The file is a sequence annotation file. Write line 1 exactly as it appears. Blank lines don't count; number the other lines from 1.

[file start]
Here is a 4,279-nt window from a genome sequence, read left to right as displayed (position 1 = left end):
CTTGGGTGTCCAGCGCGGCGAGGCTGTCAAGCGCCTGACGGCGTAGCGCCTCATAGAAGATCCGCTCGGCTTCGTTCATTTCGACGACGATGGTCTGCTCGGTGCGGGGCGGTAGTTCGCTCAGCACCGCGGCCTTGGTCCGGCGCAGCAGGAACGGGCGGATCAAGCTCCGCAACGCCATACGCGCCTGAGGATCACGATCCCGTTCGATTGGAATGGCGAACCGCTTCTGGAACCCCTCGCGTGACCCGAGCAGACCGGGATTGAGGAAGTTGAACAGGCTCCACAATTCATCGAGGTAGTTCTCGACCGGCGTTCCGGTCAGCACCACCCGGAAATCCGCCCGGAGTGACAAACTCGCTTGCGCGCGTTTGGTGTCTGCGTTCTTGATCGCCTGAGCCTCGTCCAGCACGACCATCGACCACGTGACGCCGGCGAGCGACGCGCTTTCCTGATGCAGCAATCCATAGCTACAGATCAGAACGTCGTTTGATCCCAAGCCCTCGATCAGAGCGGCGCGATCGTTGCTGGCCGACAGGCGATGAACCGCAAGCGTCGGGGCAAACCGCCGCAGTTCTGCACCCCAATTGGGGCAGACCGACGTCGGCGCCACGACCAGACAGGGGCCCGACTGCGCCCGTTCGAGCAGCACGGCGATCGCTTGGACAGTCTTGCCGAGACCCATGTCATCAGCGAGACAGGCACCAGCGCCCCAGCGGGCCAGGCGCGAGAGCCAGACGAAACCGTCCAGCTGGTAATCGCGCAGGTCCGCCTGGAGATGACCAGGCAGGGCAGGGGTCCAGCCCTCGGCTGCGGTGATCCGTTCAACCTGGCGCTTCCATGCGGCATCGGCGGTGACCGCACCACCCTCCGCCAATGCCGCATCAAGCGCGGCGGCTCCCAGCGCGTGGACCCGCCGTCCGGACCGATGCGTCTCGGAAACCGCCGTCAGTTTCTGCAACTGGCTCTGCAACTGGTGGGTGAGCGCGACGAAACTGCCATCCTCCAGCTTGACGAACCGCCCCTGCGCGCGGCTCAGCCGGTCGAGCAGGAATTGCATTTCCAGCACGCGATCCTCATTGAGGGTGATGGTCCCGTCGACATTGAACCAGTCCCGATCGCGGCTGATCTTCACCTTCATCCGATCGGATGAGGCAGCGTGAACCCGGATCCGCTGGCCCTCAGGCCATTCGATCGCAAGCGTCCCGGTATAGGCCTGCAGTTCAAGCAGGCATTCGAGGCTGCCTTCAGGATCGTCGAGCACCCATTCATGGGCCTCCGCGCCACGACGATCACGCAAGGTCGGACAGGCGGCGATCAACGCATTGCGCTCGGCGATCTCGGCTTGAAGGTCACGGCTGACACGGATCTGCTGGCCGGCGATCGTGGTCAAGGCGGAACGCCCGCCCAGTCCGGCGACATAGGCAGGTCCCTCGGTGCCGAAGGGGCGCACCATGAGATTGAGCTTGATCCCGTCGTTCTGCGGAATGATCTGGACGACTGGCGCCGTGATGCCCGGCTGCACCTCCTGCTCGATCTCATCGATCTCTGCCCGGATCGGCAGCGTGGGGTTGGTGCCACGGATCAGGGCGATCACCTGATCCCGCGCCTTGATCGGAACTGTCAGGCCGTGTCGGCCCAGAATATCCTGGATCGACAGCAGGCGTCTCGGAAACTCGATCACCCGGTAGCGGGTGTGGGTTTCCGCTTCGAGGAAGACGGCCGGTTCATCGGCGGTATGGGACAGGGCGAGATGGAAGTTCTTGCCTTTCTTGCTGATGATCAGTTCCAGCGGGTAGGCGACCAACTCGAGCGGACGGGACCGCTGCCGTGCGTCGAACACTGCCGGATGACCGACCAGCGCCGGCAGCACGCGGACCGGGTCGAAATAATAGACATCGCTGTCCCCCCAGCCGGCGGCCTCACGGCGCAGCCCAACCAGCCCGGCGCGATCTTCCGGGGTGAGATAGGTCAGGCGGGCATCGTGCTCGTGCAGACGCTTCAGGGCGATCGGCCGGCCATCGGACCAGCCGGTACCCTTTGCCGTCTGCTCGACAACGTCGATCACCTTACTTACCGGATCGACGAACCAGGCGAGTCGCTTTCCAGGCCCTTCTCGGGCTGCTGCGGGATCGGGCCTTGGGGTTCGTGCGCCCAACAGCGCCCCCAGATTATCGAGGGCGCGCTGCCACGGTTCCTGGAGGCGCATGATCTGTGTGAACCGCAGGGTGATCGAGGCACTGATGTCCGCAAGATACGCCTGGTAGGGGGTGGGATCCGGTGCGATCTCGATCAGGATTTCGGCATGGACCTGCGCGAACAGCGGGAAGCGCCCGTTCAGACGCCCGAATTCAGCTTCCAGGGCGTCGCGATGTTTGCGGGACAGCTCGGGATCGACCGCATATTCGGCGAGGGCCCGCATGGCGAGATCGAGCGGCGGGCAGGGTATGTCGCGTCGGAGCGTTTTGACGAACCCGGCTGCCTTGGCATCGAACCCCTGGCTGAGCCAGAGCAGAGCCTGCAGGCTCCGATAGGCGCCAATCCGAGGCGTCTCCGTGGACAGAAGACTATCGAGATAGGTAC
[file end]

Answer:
Here is a 4,279-nt window from a genome sequence, read left to right as displayed (position 1 = left end):